Given that Adobe is in the process of releasing ACR 4.6 with support for many new cameras just weeks before CS4 is coming out, I don't think users have too much to complain about. It's not realistic to expect them to keep adding functionality to old versions of products that have been superceded by upgrades.

Adobe has been pretty straightforward about it. ACR is regularly updated for the current version of PS/CS, and once a new upgrade comes up the users can still get support for new cameras via the DNG Convertor.

madmanchan

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« Reply #4 on: September 24, 2008, 02:58:01 PM »

Exactly, Jeff. Thanks for putting it so clearly.
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macgyver

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« Reply #5 on: September 24, 2008, 04:27:33 PM »

I like Mike Johnson's phrasing for it: "Paying the Photoshop Tax".
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Chris Crevasse

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« Reply #6 on: September 25, 2008, 03:27:41 PM »

Eric, is it correct that ACR 5 will have ALL of Lightroom 2's raw processing features, not just some of them?  If that is not correct, can you describe the features that will be missing from ACR 5?  Thanks.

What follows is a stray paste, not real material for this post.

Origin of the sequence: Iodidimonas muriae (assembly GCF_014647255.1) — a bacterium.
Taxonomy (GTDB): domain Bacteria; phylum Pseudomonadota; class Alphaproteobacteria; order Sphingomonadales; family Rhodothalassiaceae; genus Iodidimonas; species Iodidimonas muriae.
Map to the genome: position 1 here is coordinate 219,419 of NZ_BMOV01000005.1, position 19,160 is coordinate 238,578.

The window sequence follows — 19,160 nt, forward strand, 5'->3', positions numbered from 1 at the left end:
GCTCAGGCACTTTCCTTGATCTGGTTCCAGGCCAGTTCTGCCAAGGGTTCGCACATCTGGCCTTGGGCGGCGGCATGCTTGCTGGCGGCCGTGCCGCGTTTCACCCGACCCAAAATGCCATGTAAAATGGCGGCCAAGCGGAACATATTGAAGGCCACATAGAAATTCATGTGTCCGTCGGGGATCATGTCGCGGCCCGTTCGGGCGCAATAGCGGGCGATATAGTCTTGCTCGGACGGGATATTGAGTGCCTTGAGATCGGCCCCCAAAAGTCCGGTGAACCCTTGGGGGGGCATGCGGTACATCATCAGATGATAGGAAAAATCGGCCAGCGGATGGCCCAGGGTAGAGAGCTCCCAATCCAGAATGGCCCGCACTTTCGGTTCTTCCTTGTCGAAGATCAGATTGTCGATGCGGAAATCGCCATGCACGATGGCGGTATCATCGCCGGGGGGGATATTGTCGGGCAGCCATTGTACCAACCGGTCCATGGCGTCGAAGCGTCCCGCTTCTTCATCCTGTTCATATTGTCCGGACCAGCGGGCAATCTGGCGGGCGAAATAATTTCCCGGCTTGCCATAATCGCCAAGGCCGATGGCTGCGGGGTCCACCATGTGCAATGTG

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Schewe

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« Reply #7 on: September 25, 2008, 04:54:03 PM »

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Eric, is it correct that ACR 5 will have ALL of Lightroom 2's raw processing features, not just some of them?  If that is not correct, can you describe the features that will be missing from ACR 5?  Thanks.
[a href=\"index.php?act=findpost&pid=224340\"][{POST_SNAPBACK}][/a]


CR 5 will have all the same processing controls...yes. The usability will be a bit different. 5.0 won't have brush presets and there's no A/B brush settings (the erase bruce can be set different than the add brush though). But the control channels are the same in Lightroom 2.x and Camera Raw 5.x. Plus, Camera Raw has a point curve editor :~)